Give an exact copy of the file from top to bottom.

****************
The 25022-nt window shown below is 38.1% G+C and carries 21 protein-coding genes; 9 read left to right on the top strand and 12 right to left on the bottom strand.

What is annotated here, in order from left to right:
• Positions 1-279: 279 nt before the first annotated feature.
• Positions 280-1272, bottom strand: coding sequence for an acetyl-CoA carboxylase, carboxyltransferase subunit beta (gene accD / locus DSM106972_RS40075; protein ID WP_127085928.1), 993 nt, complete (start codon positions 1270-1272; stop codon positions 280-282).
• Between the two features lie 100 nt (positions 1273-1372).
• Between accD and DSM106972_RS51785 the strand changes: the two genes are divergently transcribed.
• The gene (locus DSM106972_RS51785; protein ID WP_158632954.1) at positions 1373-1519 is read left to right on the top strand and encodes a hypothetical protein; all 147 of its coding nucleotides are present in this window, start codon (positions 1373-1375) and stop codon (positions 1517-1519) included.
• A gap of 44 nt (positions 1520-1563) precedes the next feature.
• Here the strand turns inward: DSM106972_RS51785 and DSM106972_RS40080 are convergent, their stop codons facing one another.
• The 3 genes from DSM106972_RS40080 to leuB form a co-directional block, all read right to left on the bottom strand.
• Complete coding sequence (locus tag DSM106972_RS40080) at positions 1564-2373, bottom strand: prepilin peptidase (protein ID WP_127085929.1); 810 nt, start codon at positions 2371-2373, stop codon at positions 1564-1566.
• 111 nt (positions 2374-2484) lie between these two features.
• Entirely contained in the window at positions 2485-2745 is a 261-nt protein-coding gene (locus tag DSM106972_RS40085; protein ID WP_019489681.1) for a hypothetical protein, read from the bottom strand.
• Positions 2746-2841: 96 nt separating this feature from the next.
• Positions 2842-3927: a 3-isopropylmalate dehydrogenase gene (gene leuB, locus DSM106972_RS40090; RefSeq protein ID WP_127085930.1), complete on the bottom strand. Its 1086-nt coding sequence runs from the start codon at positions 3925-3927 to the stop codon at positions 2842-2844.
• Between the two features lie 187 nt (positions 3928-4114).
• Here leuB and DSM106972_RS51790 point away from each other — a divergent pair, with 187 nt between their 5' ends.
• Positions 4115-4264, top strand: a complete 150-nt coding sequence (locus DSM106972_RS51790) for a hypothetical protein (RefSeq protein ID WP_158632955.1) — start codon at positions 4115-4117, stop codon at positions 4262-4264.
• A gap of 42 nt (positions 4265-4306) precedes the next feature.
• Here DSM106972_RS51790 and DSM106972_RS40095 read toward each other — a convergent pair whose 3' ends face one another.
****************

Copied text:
The 25022-nt window shown below is 38.1% G+C and carries 21 protein-coding genes; 9 read left to right on the top strand and 12 right to left on the bottom strand.

What is annotated here, in order from left to right:
• Positions 1-279: 279 nt before the first annotated feature.
• Positions 280-1272, bottom strand: coding sequence for an acetyl-CoA carboxylase, carboxyltransferase subunit beta (gene accD / locus DSM106972_RS40075; protein ID WP_127085928.1), 993 nt, complete (start codon positions 1270-1272; stop codon positions 280-282).
• Between the two features lie 100 nt (positions 1273-1372).
• Between accD and DSM106972_RS51785 the strand changes: the two genes are divergently transcribed.
• The gene (locus DSM106972_RS51785; protein ID WP_158632954.1) at positions 1373-1519 is read left to right on the top strand and encodes a hypothetical protein; all 147 of its coding nucleotides are present in this window, start codon (positions 1373-1375) and stop codon (positions 1517-1519) included.
• A gap of 44 nt (positions 1520-1563) precedes the next feature.
• Here the strand turns inward: DSM106972_RS51785 and DSM106972_RS40080 are convergent, their stop codons facing one another.
• The 3 genes from DSM106972_RS40080 to leuB form a co-directional block, all read right to left on the bottom strand.
• Complete coding sequence (locus tag DSM106972_RS40080) at positions 1564-2373, bottom strand: prepilin peptidase (protein ID WP_127085929.1); 810 nt, start codon at positions 2371-2373, stop codon at positions 1564-1566.
• 111 nt (positions 2374-2484) lie between these two features.
• Entirely contained in the window at positions 2485-2745 is a 261-nt protein-coding gene (locus tag DSM106972_RS40085; protein ID WP_019489681.1) for a hypothetical protein, read from the bottom strand.
• Positions 2746-2841: 96 nt separating this feature from the next.
• Positions 2842-3927: a 3-isopropylmalate dehydrogenase gene (gene leuB, locus DSM106972_RS40090; RefSeq protein ID WP_127085930.1), complete on the bottom strand. Its 1086-nt coding sequence runs from the start codon at positions 3925-3927 to the stop codon at positions 2842-2844.
• Between the two features lie 187 nt (positions 3928-4114).
• Here leuB and DSM106972_RS51790 point away from each other — a divergent pair, with 187 nt between their 5' ends.
• Positions 4115-4264, top strand: a complete 150-nt coding sequence (locus DSM106972_RS51790) for a hypothetical protein (RefSeq protein ID WP_158632955.1) — start codon at positions 4115-4117, stop codon at positions 4262-4264.
• A gap of 42 nt (positions 4265-4306) precedes the next feature.
• Here DSM106972_RS51790 and DSM106972_RS40095 read toward each other — a convergent pair whose 3' ends face one another.